Biden pressed to prioritize release of US hostages around the world,17 missionaries still captive in Haiti
by Karen Faulkner, Worthy News Correspondent
(Worthy News) – As US-based Christian Aid Ministries continues to call for the release of their seventeen missionaries kidnapped in Haiti last month, the families of 26 Americans still held hostage around the world have expressed frustration with the Biden administration that more is not being done to secure their loved ones’ release, the Christian Post (CP) reports.
The group of seventeen Christian Aid Ministries missionaries, including 16 Americans, one Canadian, and five children, were kidnapped by the 400 Mawozo gang in Haiti on October 16. The notorious gang has threatened to kill the captives unless a $17 million ransom is paid. “Our workers and loved ones are still being held. Voices from around the world continue to cry out to God to sustain the hostages. We desire wisdom from God as we work through this difficult situation,” Christian Aid Ministries told the Christian Post on Monday.
Concerning the Haiti group, U.S. National Security Advisor Jake Sullivan said in a statement last week that President Joe Biden has deployed “a significant number of law enforcement specialists and hostage recovery specialists to work closely with the ministry, the families and the Haitian government to try to coordinate and organize a recovery.”
However, 26 other American hostages have been in captivity for much longer than the Christian Aid missionaries, some of them across successive presidential administrations, CP reports. In an open letter to Biden, the James W. Foley Legacy Foundation hostage advocacy group said US hostages were being held in countries including Syria, China, Venezuela, Rwanda, and Iran, but it seems securing their release is not a priority for this administration.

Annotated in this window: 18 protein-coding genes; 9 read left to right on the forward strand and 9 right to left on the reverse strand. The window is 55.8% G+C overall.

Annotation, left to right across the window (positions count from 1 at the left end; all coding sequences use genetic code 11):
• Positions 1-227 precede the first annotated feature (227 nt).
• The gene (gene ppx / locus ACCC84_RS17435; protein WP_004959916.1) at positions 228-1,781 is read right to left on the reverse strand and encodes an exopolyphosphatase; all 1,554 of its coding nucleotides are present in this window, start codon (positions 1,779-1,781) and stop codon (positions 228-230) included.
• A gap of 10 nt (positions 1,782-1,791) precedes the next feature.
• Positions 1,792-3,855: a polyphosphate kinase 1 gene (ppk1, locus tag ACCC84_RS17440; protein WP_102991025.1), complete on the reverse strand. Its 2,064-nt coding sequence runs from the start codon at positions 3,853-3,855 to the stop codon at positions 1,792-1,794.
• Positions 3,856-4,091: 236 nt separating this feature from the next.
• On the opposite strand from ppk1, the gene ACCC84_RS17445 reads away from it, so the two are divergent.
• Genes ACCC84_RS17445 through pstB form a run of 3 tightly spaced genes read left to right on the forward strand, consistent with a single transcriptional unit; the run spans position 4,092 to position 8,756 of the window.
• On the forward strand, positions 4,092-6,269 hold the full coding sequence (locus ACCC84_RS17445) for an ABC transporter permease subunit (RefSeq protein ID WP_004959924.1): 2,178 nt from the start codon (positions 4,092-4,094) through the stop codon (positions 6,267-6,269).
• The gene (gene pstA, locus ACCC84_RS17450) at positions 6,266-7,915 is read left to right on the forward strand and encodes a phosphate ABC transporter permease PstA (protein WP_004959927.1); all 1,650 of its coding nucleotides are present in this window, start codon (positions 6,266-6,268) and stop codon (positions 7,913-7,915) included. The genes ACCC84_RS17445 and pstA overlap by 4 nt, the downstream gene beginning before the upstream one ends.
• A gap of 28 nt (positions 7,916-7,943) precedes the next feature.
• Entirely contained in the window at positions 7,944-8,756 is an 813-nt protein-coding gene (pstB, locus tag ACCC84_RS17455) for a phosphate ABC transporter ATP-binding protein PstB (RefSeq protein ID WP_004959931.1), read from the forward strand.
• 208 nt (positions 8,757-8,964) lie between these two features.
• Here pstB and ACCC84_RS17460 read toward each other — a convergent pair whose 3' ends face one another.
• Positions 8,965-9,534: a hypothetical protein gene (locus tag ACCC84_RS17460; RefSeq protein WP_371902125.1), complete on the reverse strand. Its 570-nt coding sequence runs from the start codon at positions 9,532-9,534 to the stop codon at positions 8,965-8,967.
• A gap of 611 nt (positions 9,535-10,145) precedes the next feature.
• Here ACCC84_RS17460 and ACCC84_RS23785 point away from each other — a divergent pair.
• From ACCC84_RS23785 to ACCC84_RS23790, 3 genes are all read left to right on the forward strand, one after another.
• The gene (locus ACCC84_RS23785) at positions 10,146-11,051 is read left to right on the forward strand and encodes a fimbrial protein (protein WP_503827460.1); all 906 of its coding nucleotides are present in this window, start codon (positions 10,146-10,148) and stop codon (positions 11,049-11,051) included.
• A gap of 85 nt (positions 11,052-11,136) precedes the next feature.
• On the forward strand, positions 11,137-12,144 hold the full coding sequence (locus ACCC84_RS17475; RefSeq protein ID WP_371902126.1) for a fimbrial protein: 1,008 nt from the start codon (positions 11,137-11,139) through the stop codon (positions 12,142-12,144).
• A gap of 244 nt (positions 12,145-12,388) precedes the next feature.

“We are grateful for the times you have personally referred to some of our family members by name in public statements vowing to fight for their release,” the letter to Biden begins. “Yet as of this letter, so many of us remain in the same situation, or worse, more than eight months later. In fact, some of us have endured this burden across multiple administrations. We have not been able to meet with you or even with your national security advisor to discuss our loved ones’ captivity, which leads us to believe that your administration is not prioritizing negotiations and other methods to secure their release.”
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